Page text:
It’s one of the final shows to play at The Bike Shed before it closes its doors. The South West’s African Caribbean theatre company, Tangle, bring Doctor Faustus into modern day with music and song. Daniel Perks catches them before its opening:

The desire for fame and fortune, the desperation to turn to otherworldly powers and sell yourself in order to achieve superiority – this dark theme at the heart of Doctor Faustus is one that many of us can relate to and why it has remained Christopher Marlowe‘s most famous work. Like the desire to be remembered and revered, Doctor Faustus has stood the test of time – 400 years later and African Caribbean theatre company Tangle are tackling this renowned production with updated musical inspirations:

“Marlowe was not shy in coming forward with his views and beliefs – many of these things resonate with today. It’s one of the reasons why we are so keen to perform Doctor Faustus. The story itself has a relationship with the consumer society that we live in.”

“Take a risk, spend too much, drink too much, smoke too much and what happens?”

“It’s about ascension, downfall, life choices and consequences. Whether you relate the Faustus story to politics, society, personal health or life ambition, there’s an absolute resonance.”

Song is a way of touching audience emotions

Tangle Doctor Faustus

Joshua Liburd, Mogali Masuku & Munashe Chirisa

Tangle has a very unique aesthetic in that all of our work combines elements of traditional Western theatre with aspects of Southern African theatre. To develop that in a solid way, we need to work on texts which we feel absolutely confident in delivering. So, we’re adding a new ingredient, which is presenting classical material in a new and unique way – through song. Song is a way of touching the emotions of the audience and introducing them to their relationship with the piece that they see.”

Marlowe’s work is known for its overreaching protagonists, those that lean too far for the chance of greatness. Tangle note a resurgence in this character trait, which was prevalent in both the Elizabethan Renaissance and now in the present day. It makes the production of Doctor Faustus timely to say the least:

“There are so many parallels between the Renaissance period and life in Europe in 2018 – religious conflict, definitions of religion, questions about sexuality and gender identity. We consider it to be a very progressive society today, with equal marriage for instance; in the Renaissance, there was no distinction between heterosexuality and homosexuality. If you look at the passage of history between 1564, when Marlowe was born, and 2018 the connections between society in Renaissance Europe and our society today is closer than any other era.”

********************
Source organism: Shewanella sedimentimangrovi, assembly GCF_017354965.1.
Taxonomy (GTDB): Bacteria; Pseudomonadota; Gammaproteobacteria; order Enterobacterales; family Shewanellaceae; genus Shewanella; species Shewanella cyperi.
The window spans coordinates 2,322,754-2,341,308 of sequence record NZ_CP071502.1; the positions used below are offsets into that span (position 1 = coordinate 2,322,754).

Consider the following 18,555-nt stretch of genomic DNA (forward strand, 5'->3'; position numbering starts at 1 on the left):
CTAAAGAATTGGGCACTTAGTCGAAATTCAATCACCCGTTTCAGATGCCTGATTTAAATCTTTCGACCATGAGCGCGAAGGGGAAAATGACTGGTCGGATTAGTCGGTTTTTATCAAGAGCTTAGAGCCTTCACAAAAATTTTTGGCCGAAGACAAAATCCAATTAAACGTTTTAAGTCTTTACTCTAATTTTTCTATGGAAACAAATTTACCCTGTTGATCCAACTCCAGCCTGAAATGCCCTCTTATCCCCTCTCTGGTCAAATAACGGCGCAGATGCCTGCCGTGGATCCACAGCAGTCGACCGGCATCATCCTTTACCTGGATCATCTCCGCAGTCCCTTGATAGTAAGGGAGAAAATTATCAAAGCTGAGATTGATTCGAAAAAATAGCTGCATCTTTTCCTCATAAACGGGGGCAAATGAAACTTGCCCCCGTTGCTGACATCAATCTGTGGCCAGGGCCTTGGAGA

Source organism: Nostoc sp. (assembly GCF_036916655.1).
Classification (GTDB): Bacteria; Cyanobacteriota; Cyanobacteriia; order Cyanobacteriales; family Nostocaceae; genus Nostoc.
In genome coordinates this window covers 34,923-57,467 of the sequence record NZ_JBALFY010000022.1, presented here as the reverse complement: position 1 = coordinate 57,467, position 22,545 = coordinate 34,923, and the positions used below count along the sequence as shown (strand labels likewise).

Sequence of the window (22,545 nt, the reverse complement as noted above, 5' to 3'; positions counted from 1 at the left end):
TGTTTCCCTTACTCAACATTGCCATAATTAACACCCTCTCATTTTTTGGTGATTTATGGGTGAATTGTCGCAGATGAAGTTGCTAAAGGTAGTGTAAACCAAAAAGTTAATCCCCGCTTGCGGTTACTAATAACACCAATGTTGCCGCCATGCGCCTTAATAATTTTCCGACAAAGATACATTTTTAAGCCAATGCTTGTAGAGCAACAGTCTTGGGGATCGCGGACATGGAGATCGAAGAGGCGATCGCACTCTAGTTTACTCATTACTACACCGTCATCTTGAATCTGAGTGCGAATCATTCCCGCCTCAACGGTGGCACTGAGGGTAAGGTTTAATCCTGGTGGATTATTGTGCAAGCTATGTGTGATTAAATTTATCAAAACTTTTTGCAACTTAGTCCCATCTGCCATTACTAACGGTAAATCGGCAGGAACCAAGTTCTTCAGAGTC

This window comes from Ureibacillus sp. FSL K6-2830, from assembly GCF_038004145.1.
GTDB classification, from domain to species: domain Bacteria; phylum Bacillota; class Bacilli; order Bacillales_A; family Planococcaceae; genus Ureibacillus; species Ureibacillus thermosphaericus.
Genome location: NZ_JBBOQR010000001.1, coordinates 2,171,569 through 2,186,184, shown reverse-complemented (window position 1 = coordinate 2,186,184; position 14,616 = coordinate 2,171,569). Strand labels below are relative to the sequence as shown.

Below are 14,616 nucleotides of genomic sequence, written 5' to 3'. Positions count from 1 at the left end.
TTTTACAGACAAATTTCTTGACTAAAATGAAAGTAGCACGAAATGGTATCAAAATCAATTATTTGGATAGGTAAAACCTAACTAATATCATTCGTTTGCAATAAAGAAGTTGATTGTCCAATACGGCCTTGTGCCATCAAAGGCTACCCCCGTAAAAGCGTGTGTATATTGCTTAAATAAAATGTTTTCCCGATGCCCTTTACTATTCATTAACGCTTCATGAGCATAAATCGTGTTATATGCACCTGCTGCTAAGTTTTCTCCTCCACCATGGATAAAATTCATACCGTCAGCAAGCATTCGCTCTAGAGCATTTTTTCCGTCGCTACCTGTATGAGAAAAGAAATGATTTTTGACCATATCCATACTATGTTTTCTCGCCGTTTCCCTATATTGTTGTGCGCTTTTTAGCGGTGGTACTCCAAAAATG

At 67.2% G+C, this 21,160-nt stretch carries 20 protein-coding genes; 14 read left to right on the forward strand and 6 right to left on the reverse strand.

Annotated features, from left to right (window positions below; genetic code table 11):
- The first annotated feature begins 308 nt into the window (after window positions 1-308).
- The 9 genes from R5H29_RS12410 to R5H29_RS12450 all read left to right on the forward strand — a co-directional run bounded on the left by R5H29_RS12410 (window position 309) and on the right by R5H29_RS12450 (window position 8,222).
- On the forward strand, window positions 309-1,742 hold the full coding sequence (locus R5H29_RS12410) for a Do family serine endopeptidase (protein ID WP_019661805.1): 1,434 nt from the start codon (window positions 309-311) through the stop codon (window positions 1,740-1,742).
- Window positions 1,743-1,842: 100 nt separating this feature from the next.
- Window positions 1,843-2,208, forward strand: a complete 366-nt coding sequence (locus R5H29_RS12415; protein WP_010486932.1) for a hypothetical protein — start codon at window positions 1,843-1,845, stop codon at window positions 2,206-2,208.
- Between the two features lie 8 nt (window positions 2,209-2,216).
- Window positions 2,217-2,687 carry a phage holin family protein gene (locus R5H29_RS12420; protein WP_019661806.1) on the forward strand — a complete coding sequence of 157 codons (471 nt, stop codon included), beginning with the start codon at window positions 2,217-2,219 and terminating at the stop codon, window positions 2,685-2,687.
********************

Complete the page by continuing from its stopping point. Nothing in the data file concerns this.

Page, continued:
The region’s principal African Caribbean theatre company

Tangle Doctor Faustus

Drawing common links and bringing seemingly different cultures together has remained at the core of the Tangle ethos throughout its own history. As the company approaches its 10th year, Tangle has celebrated the work of over 50 different heritages, integrating these into rural areas in the South West that have little cultural similarity:

“Tangle was initially founded from a cottage on a beach in West Cornwall as an international theatre project for the South West and it is now the region’s principal African Caribbean theatre company. There are hundreds of artists who have worked with the company in many guises since its founding in 2009 – they are our driving force and reason for existence.”

The Bike Shed – a hive of creativity

Tangle Doctor Faustus

The Bike Shed

Tangle clearly places artists at its heart, which is a key reason for its success over the years. The company opens its latest production in a venue that is unfortunately closing down, one that has helped define South West fringe theatre in recent years. After eight years, The Bike Shed closes its doors at the end of March, which makes Tangle one of the last companies to play in the space as it currently stands:

“We’ll be sad to see The Bike Shed, a venue with such a fantastic attitude and ethos, closing. They’ve always been open to discussion and ideas and different platforms making it such a hive of creativity.”

“For Tangle, we worked together on our research project Everything Matters, and have been strategic partners in seeking out opportunities to develop work together. They gave us the opening week of a show (The Crossing by Esther O’Toole) that became a sell-out and then went on to be a hit in London. They’re effectively doing the same with Doctor Faustus, giving us the opening week that will hopefully give us the platform for the tour that follows. It will be an honour to be one of the companies to give a this much treasured a sendoff.”



Doctor Faustus plays at The Bike Shed from 21 – 24 February, before touring the South West until 17 March 2018. For more information, visit the company’s website.